When you lose a parent or partner, their loss is felt more than just on a personal level. Like a web, they are the common thread holding things together. Take that thread away, then the structure and support can collapse.
The grieving process is different for everybody.
Some get on and do what has to be done, grieving privately alone so as not to let anyone down.
Some ‘go with the flow’, doing either what they are told or what is expected of them.
Others go completely to pieces, and depend entirely on whoever is prepared to take over the reins.
In short, they can lose their way, lose the plot, and although they go through the motions of life, get absolutely nowhere. Things start to slide, but because they are grieving, they don’t notice. Then when the grief period is over, no matter how long that is, the mess they have slipped into is now the norm. There is no structure, things don’t get done, and everything slips into decline.
It’s not just death that can bring these things about. Divorce, separation, retirement or a change of circumstances such as job loss can all have an effect on the daily running of any family life.
As a group of people, we consist of Those that do, Those that don’t, Those that can’t and Those that won’t. Be it a child who can never let go of the apron strings, a parent forever feeling the need to coddle their offspring (even in adulthood), or a sibling who becomes independent at an early age because parents have no interest or time for them, the attitudes we grow up with determine how we react and inter-react in later relationships.
“Those that do” aren’t afraid to go after what they want. They plan each stage and are prepared to work towards their ultimate goal. They are totally focused and won’t let anything or anyone get in their way.
“Those that don’t” want what everyone else has, but put in little, if any effort, and usually get nothing or nowhere, then moan because they haven’t got it.
“Those that can’t” are totally incapable of any forward planning or organisation, relying completely on other people and their efforts to basically get anywhere or anything.
“Those that won’t” refuse to do anything to help themselves, see no point in putting themselves out and expect everything to be done for them.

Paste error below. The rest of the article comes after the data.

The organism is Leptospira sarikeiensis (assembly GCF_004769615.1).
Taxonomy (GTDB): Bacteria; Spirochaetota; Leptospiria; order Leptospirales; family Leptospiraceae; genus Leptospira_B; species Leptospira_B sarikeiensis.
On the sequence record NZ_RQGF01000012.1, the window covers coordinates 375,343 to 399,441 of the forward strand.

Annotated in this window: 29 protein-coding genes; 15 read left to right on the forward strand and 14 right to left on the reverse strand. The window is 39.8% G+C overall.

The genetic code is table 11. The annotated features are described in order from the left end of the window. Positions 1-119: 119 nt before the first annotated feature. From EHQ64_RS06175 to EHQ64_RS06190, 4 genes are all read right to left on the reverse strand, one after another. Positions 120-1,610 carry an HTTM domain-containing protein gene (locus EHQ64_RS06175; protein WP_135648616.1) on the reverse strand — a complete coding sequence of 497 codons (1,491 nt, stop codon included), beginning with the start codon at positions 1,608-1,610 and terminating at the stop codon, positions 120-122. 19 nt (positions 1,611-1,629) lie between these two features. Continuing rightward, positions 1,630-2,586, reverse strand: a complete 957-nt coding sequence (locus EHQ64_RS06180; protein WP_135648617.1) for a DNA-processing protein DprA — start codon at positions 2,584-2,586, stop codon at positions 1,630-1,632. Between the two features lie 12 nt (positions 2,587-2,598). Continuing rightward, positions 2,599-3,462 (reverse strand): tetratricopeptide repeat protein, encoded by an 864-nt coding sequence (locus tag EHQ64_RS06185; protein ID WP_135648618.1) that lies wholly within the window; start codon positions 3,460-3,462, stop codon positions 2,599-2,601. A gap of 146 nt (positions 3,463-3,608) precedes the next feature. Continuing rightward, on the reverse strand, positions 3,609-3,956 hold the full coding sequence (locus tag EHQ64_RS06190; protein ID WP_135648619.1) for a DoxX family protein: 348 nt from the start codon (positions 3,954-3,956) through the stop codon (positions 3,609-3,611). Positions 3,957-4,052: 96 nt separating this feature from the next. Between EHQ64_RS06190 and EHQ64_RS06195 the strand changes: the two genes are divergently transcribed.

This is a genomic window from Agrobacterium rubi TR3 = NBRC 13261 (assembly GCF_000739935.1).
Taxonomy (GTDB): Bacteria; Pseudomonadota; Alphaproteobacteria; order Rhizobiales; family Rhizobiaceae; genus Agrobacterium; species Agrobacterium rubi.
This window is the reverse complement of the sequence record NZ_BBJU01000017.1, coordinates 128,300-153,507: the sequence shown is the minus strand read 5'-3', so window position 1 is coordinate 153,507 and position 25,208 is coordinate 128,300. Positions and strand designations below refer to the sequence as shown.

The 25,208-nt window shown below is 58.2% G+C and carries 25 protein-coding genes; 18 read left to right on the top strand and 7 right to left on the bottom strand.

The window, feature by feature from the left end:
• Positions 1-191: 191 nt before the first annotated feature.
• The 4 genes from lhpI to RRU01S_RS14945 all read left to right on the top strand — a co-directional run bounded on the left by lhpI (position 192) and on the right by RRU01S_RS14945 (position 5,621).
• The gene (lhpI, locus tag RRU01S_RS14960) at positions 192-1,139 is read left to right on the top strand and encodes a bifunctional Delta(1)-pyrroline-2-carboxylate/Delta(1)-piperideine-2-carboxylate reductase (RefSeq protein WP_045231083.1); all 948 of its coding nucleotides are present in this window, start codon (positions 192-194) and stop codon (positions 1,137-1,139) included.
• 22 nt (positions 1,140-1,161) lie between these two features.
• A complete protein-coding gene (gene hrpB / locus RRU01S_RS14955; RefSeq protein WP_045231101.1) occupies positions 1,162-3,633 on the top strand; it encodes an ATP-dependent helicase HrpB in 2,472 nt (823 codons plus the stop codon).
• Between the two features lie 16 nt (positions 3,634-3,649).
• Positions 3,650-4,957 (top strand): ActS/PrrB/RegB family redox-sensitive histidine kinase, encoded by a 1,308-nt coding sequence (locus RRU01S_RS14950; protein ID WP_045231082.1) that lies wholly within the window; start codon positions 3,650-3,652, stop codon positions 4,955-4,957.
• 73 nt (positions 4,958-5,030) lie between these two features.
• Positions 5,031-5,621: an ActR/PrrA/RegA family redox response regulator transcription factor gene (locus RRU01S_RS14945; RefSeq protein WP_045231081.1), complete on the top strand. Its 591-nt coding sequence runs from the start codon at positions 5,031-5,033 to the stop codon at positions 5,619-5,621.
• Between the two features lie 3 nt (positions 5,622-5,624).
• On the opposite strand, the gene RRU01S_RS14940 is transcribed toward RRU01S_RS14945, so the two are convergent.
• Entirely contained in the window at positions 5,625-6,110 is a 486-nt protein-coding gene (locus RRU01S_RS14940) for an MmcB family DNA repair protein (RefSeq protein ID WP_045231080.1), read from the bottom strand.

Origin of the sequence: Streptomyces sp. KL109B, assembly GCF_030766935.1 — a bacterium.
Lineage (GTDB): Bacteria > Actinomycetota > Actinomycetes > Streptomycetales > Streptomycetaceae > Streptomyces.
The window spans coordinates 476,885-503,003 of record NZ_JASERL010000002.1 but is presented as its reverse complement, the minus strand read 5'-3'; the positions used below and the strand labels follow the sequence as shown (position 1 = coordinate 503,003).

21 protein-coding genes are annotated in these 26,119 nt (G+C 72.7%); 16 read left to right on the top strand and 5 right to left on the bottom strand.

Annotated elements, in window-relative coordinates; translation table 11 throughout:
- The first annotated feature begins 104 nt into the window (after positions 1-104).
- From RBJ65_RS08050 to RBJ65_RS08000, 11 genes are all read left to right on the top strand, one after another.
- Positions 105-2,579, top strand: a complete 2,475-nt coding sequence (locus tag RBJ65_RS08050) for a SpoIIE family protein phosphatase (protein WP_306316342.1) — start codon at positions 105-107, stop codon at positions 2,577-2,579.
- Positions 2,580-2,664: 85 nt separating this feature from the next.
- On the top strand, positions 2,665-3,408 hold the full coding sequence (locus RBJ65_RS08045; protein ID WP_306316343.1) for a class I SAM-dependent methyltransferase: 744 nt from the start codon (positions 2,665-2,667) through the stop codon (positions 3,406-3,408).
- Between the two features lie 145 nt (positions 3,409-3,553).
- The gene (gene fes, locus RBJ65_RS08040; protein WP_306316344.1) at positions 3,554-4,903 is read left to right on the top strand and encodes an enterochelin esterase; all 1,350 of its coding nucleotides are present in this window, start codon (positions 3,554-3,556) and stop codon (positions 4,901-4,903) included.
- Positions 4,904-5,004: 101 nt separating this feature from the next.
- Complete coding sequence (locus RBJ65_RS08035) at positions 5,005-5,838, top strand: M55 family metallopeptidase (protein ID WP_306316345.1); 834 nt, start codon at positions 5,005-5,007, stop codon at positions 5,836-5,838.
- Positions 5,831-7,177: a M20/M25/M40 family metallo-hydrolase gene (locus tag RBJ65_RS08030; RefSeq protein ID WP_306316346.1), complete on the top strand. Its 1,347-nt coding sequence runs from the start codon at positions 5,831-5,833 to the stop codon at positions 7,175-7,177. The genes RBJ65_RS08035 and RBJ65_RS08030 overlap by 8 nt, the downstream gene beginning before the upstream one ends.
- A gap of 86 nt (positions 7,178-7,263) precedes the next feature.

Of course, this is an extremely simplistic generalisation.
Traditionally, women have always looked to their menfolk to look after them, and not just for financial support. We rely on them to keep up with the house repairs from a leaking window to a broken fence, decorating or looking after the family car. In turn, they look to us for raising the children, meals, a comfortable, clean and warm home, and that little bit of TLC that they so rightly deserve. However, most men today can cook, some better than their female counterparts, but how many women can take on the traditional man’s role? In these days of equality, it is unfair to say what men should do, same as what is expected of women. Women who are the major wage earner and house husbands raising the family is a perfect example. Throw into the mix same-sex relationships, and although the same traditional roles occur, that is what they are, a ‘role’, not a particular gender’s responsibility.
Some people see problems as Challenges, others see them as Insurmountable Barriers, but take away a key element (like a father, partner or major income) and things start to crumble. Loss of income can mean a drastic change in living standards. Budgets and priorities, possibly never needed before, now have to be considered and calculated. Bereavement has the added sorrow of losing a loved one, someone with whom you could share the load. In some instances, apathy sets in and standards slide to the extent that it is just too much of an effort to do the simplest thing like clean the toilet. If there is someone else in the household, hopefully they’ll do it anyway. It doesn’t matter that they too are trying to come to terms with their loss.
Separation or divorce leads to divided loyalties, bitter arguments, money issues and with it possible depression. If there are children involved, add to that their anxieties, bewilderment and lack of understanding. If they believe it’s their fault, reassurance is paramount.
There are many who allow themselves time to grieve, for whatever reason, and for however long it takes. Then suddenly, they get their acts together, become a whirlwind of activity and actually become stronger in character than perhaps they had been before tragedy struck.
We are all individuals. What works for one will not necessarily work for another. How we react to loss will be different to other members of our family or friends. How people react to us in such circumstances will be different again. It’s a difficult balancing act, offering help and support without sounding trite or insincere.
It doesn’t matter who, what or how old we are. We all need structure. It’s what holds things together. I suppose the secret is to be able to adapt when one aspect changes, is withdrawn, or ceases to be.
As Clint Eastwood says in Heartbreak Ridge
‘Improvise, Adapt and Overcome’